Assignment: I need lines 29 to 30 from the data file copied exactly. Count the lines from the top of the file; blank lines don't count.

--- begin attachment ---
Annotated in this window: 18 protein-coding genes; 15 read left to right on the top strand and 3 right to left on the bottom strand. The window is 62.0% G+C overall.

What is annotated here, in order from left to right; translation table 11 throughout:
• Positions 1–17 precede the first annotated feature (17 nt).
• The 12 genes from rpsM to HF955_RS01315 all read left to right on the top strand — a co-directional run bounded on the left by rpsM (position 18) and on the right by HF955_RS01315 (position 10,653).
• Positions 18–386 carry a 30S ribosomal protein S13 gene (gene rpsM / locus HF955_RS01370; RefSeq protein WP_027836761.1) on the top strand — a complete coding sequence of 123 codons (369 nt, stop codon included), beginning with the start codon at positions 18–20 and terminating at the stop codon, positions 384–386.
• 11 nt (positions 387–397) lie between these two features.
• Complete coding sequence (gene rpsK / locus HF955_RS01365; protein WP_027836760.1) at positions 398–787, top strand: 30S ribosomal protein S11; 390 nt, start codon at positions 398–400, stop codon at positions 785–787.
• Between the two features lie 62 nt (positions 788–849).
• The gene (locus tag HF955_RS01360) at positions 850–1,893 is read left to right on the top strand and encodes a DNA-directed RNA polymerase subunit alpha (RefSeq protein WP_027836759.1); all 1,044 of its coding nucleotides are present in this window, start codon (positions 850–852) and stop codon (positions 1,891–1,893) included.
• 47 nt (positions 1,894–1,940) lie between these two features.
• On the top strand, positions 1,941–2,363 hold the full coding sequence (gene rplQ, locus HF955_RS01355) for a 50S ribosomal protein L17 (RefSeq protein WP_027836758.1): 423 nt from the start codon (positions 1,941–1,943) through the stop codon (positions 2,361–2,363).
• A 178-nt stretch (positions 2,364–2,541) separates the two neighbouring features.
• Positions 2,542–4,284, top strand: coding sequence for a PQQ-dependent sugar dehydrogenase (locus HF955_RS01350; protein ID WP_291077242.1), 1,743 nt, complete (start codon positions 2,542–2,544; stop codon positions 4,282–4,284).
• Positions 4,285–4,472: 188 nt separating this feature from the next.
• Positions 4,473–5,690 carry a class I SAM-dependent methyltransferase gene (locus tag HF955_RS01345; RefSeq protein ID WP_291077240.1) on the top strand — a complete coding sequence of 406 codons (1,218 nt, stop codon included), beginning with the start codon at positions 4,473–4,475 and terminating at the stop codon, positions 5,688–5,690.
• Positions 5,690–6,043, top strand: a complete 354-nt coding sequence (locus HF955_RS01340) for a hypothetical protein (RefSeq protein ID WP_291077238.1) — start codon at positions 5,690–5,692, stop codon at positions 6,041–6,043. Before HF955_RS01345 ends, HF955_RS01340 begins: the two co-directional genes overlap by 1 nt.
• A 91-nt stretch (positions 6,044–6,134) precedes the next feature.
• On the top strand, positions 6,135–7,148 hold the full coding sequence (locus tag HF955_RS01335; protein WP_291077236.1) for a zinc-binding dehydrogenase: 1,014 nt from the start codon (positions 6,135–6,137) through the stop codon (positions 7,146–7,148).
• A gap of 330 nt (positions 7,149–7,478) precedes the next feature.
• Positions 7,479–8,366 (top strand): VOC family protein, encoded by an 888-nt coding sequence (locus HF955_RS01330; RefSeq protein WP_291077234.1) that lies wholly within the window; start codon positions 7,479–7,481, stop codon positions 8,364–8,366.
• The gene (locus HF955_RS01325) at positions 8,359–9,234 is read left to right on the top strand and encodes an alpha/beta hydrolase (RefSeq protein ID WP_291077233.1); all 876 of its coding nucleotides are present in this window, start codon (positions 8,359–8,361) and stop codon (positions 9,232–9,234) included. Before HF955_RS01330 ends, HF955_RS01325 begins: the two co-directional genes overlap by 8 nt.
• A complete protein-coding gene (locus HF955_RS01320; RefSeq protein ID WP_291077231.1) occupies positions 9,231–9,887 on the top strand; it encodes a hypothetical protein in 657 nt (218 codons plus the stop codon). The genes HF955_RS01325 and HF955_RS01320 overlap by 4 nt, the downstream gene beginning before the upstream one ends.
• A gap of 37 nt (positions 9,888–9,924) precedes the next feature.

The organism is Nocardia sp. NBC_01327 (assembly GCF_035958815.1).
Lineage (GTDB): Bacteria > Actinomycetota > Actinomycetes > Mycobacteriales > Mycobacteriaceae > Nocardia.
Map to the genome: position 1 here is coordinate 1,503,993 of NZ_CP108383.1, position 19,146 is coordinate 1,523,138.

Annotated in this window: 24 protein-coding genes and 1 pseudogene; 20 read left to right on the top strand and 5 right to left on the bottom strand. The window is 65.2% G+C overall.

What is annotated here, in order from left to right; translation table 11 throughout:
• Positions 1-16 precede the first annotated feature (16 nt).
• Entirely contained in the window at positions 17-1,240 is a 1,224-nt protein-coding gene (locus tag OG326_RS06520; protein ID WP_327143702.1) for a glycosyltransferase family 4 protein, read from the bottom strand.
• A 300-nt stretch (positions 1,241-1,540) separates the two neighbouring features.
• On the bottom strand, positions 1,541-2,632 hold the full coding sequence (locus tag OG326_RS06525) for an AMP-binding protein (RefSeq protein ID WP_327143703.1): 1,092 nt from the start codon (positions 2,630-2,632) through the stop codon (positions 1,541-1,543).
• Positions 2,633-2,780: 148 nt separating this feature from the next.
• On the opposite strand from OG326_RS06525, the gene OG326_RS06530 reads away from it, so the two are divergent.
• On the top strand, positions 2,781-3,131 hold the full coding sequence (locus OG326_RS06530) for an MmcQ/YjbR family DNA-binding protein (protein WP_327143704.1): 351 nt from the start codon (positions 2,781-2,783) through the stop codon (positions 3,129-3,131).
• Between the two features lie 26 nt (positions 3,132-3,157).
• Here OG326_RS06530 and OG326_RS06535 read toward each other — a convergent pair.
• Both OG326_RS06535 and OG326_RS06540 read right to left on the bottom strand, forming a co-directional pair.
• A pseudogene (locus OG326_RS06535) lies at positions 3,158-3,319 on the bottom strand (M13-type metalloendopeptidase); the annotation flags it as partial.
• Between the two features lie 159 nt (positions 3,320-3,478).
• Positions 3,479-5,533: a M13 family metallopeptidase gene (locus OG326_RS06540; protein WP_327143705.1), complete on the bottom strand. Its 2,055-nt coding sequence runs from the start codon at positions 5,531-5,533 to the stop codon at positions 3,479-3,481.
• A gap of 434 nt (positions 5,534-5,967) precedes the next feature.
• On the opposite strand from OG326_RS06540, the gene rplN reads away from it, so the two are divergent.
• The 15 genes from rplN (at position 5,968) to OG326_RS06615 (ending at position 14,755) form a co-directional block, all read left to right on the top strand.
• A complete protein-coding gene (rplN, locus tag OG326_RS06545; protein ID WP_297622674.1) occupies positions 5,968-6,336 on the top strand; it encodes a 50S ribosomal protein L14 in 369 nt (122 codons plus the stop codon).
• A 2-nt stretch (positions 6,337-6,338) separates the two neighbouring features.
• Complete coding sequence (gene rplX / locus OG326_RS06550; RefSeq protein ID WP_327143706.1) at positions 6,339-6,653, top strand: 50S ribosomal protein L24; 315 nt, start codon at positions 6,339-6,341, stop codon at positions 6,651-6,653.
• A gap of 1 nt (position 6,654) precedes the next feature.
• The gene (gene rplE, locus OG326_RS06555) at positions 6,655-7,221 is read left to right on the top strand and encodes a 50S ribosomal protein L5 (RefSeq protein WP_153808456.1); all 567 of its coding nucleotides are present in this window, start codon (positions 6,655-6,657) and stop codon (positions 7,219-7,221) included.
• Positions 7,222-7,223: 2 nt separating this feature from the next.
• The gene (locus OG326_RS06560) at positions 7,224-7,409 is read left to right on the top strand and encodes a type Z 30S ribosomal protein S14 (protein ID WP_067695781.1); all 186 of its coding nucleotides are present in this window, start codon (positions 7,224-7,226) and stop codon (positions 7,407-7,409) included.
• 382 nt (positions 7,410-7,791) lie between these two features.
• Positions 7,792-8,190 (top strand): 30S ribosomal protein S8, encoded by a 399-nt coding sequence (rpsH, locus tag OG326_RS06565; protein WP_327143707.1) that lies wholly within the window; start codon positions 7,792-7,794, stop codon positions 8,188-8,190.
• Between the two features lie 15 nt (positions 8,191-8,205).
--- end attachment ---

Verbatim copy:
• Positions 1-16 precede the first annotated feature (16 nt).
• Entirely contained in the window at positions 17-1,240 is a 1,224-nt protein-coding gene (locus tag OG326_RS06520; protein ID WP_327143702.1) for a glycosyltransferase family 4 protein, read from the bottom strand.